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Bargnani proving his worth

Bargs: the best No.1 pick money can buy Add to ...

Former Toronto Raptors head coach Sam Mitchell has next Friday, Dec. 17th circled on his calendar, and not just because it will mark his return to the Air Canada Centre for the first time since he was fired roughly two years ago last month.

Now an assistant coach with the New Jersey Nets, it’s Mitchell’s job to help figure how to defend the Raptors, who host the Nets a week Friday, and increasingly that means figuring out how to stop Andrea Bargnani.

The big Italian dropped a career-high 41 points Wednesday to go along with seven rebounds and six assist on the Knicks and had his game-tying three offset by the Knicks buzzer beater and just across the Hudson River, Mitchell noticed.

“You look at the numbers he’s putting up, he’s becoming a guy you have to game plan for,” said Mitchell when I called him. “The way he’s scoring the basketball, the way he’s shooting it, you got to game plan for him. He’s putting up some unbelievable numbers.”

Or at least some pretty good ones as Bargnani is averaging 22 points and 5.9 rebounds on 47.2 per cent shooting through 22 games.

But the most important number that can be attached to Bargnani right now is his contract, which runs for four more seasons at $42-million.

Much of the criticism directed at Bargnani through five uneven seasons has started with the notion that he was the No.1 pick in the 2006 draft.

Top picks should be LeBron or Shaq or even Derrick Rose: players who can change your franchise.

But 2006 is proving to be an atrocious draft class. All you need to know about it really, was that Adam Morrison was taken No.3, and he’s out of the NBA, and Sheldon Williams was taken fifth, and probably should be.

But still Bryan Colangelo was picking first overall, should he have at least got the best player? Up until now it was pretty clear he hadn’t

Brandon Roy of Portland is easily the best player of that class and Colangelo said earlier this season he would have taken him fifth if the Raptors hadn’t won the draft lottery.

He didn’t take him first because Bargnani was too enticing and in part because even then Roy’s medical history suggested knee problems to come. Interestingly that day has arrived, with the Portland guard playing with constant pain in his knees and his game adjusting accordingly.

LaMarcus Aldridge, taken No.2 overall, also by Portland, is proving to be a solid player, but his production – 16.5 points and 7.7 rebounds on 43.5 per cent shooting on a per 36 minutes – hardly jumps off the page.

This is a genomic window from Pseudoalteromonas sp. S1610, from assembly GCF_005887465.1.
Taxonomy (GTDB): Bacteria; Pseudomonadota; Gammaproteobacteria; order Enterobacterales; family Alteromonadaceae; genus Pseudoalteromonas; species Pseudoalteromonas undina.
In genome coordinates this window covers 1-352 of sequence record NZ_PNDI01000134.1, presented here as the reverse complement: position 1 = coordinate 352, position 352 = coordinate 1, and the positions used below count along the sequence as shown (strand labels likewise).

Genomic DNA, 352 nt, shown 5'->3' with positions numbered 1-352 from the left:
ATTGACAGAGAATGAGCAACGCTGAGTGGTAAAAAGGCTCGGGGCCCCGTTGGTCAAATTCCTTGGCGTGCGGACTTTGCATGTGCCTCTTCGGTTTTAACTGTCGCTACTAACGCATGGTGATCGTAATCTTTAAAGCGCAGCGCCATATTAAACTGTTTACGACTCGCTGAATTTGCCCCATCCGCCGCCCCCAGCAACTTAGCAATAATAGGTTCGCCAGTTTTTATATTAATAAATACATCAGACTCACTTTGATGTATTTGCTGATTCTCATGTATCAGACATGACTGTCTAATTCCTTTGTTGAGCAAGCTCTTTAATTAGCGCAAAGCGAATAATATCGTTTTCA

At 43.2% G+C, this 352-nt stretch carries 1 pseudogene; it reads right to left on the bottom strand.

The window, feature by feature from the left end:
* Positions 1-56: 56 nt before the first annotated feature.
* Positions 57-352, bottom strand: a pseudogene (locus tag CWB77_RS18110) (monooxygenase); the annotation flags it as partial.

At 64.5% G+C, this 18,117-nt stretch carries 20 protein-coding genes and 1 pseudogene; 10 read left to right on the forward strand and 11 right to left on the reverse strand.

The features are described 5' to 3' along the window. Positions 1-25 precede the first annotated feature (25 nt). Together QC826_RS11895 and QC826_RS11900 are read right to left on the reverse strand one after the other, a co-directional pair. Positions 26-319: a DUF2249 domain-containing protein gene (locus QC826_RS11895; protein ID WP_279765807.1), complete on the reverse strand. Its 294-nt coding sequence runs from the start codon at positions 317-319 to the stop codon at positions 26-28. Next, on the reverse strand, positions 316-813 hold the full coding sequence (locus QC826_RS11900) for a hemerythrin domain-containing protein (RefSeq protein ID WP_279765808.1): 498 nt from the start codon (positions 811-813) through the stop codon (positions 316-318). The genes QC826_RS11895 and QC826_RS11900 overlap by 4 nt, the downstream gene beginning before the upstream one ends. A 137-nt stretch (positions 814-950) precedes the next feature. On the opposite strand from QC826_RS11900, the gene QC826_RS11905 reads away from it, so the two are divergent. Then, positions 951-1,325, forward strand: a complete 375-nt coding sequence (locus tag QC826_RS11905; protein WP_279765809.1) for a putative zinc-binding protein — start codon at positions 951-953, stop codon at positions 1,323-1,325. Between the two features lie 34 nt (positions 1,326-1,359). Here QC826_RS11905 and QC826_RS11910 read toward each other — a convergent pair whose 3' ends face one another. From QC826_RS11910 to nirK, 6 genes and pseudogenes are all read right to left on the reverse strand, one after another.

Perhaps the most improved of the bunch is Rudy Gay of Memphis, who was taken No.8th and is starting to harness his exceptional talent, averaging 19 points and 5.6 rebounds a game while shooting 48.6 per cent from the floor and 41.6 per cent from deep.

Given the woeful state (documented in chilling detail here by Tom Liston) of the Raptors wing play of late (well, since Vince Carter left) Gay would look pretty nice in Toronto's lineup.

Regardless, the real No.1 out of that class was Rajon Rondo, who is putting together an MVP-type season for Boston and who somehow slipped to No.20, but there was no way he was going to be taken No.1, so it’s a moot point.

So was Bargnani the right guy to take No.1? Maybe, maybe not.

The good news is Bargnani still seems to be developing; his theoretical ceiling remains high enough he’ll probably disappoint people for years.

“I always felt like he was the closest thing to Dirk Nowitzki I’d seen,” says Mitchell. “A 7-footer who can put the ball on the floor and shoot with range, and he had a mid-range game and I always felt like he was as better athlete than Dirk, so at some point you thought he might have a chance to be an even better scorer than Dirk because he was a better athlete. He’s going to get better. He’s a young player, he’s a very intelligent player, and he can flat-out shoot the basketball.”

But perhaps the best way to rate Bargnani is not as the No.1 pick, but as the No.5 pick, because that’s where he stands on payday, compared to his peers.

The extension Colangelo signed him to in the summer of 2009 might have looked rich then, but now? The four years and $42-million Bargnani has remaining on his contract look like spectacular value.

Roy, with the creaky knees at age 26, is owed $70-million over the next four years as his Gay. Aldridge, equally as enigmatic as Bargnani and no one’s definition of a go-to scorer, is owed $54-million over the next four. Rondo is underpaid at $46-million for the next four, but it's still more than Bargnani is getting.

For a long time Bargnani going No.1 was a bit of albatross for Colangelo as his development stalled and sputtered. Failing to get more out of Bargnani was at least one reason Mitchell was fired, all the while swirled the unknown: what if they'd taken Roy; why not Gay?

No one saying that now, certainly not come pay day. Safe to say with Colangelo looking for his own contract extension and the NBA heading for a lockout that promises to restrict team spending even further, having Bargnani as the fifth-best paid player in his class can only bolster Colangelo's argument for a raise.

It might even make up for signing Hedo Turkoglu.

Anyway, feel free to follow me on Twitter: @michaelgrange

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